TK makes waves in New Zealand


HARARE – Zimbabwean singer making headlines in New Zealand Takudzwa “T K” Paradza is the fourth-born son of exiled former High Court Judge Justice Benjamin Paradza.

Takudzwa known as TK on the stage has made a career breakthrough after becoming a member of New Zealand’s most-hyped new boyband Titanium.

TK Paradza was born in Redcliff, Kwekwe in the Midlands Province of Zimbabwe 27 ago, where his father was running his private law firm.

TK is leading a six-member group, Titanium, which was put together after a nationwide talent search by the record label, Illegal Musik in collaboration with New Zealand’s second-biggest radio station, The Age.

TK, scored relative success with his single, Mr Liar, which received national radio play in New Zealand but a record deal remained elusive.

The 27-year-old has signed for Warner Brothers New Zealand as a member of Titanium which also has members Zac, Haydn, Andrew, Shaquille and Jordi.

After being put together, Titanium were flown to a luxurious boot camp at a New Zealand resort where they were introduced to their new headphone, wardrobe and fitness sponsors.

The band also did an acoustic cover of Jason Mraz’s I Won’t Give Up. They also recorded their new single Come on Home which is due for release on September 7, together with the video.

TK took the opportunity to pursue a musical career when he relocated to New Zealand with his father Justice Paradza, who was on the run from justice and sought political asylum in New Zealand a decade ago.

 Justice Paradza fled Zimbabwe, reportedly in a haulage truck, together with his family for South Africa in January 2003 after skipping bail following his conviction on corruption charges.

Justice Simpson Mutambanengwe, a retired judge in the Supreme Court of Namibia, convicted Paradza on two counts of attempting to incite Justices Maphios Cheda and George Chiweshe to release a passport belonging to his business partner in a safari-hunting venture, Russell Labuschagne, who was facing murder charges.

The judge was eventually sentenced in absentia to three years in jail for corruption but one year was conditionally suspended.

Paradza had denied the charges claiming that he did not try to influence his colleagues to corruptly release the passport of Labuschange.

Labuschagne was on bail pending trial for the murder of a man he found poaching fish at his safari camp in Binga. He was subsequently convicted and is serving a 15-year jail term for the murder.

Paradza was also arrested in February 2003 in his chambers, a month after he had ordered police to release former Harare MDC mayor, Elias Mudzuri, and 21 others following their arrest in Mabvuku at a ratepayers’ meeting.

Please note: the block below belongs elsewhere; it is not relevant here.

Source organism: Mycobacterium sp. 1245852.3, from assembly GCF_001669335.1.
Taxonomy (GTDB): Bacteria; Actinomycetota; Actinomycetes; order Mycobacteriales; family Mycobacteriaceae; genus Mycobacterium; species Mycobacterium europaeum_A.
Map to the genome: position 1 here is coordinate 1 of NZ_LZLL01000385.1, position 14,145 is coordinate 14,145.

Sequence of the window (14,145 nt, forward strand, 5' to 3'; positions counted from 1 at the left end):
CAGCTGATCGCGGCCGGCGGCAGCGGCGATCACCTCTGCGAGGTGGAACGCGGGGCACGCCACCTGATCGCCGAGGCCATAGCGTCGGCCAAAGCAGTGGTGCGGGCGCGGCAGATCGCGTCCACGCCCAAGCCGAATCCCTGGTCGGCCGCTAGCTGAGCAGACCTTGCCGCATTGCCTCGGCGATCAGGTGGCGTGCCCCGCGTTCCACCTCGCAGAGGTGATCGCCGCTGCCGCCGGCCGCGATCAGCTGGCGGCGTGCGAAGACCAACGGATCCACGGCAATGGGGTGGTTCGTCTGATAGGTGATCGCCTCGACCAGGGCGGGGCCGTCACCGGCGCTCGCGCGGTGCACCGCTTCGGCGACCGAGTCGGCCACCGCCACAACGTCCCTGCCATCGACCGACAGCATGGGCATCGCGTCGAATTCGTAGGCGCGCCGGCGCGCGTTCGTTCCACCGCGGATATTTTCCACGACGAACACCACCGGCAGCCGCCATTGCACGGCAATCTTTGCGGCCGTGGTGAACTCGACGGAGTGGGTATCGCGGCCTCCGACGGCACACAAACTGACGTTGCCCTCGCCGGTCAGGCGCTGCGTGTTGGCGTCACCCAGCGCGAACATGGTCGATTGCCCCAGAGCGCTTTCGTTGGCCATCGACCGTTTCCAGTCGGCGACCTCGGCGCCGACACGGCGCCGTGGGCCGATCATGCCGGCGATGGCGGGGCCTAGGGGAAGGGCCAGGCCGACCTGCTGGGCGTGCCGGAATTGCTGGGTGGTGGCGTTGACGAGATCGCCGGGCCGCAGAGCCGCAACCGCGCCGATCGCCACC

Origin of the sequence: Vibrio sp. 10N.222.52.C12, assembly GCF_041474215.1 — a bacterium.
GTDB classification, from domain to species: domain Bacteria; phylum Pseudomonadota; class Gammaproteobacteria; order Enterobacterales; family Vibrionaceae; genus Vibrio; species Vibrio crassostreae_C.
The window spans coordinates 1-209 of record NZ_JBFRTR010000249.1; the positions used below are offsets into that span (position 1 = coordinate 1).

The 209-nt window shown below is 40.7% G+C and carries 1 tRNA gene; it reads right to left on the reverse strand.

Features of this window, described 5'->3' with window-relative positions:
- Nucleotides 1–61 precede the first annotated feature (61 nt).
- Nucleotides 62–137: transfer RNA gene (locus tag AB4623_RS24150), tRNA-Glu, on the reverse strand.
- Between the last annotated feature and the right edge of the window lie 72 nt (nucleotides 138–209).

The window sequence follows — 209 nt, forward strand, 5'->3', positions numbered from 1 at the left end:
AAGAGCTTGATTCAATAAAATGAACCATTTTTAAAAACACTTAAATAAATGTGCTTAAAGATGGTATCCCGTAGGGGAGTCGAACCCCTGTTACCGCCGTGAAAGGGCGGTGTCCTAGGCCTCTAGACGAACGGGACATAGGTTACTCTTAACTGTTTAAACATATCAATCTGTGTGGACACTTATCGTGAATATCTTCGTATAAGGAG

Paradza was subsequently freed from prison where he shared a cell with 15 others on bail and asked to surrender his passport.

Another of Paradza’s judgment that went against the wishes of Zanu PF involved his ordering the government to issue a passport to Judith Todd, a veteran human rights and democracy opponent of the late Ian Smith government.

In the other judgments considered not favourable to the government, Paradza overturned a government notice evicting 54 white Zimbabwean farmers from their farms in 2002.

Judge Benjamin Paradza fled Zimbabwe for fear of his life. He fled in 2003, after being subjected to a trial criticised internationally as being trumped up to remove him from office.

He was appointed to the Zimbabwe bench in 2001.

It is, however, unlikely that the New Zealand authorities will deport Paradza’s family back to Zimbabwe after the government had tried to extradate Justice Paradza and his family to face charges of absconding his trial.

The two countries have signed an extradition treaty but since Paradza is claiming he fears for his life if he returns to the country and if covered under international law, it is highly unlikely he would be sent back to face Zimbabwean law thereby affecting TK musical career blooming in New Zealand.

Tk is also studying at the University of New Zealand for marketing and information systems.

Judge, Paradza, was recently admitted to the bar in New Zealand, where he is practising law and is living with his family including TK.

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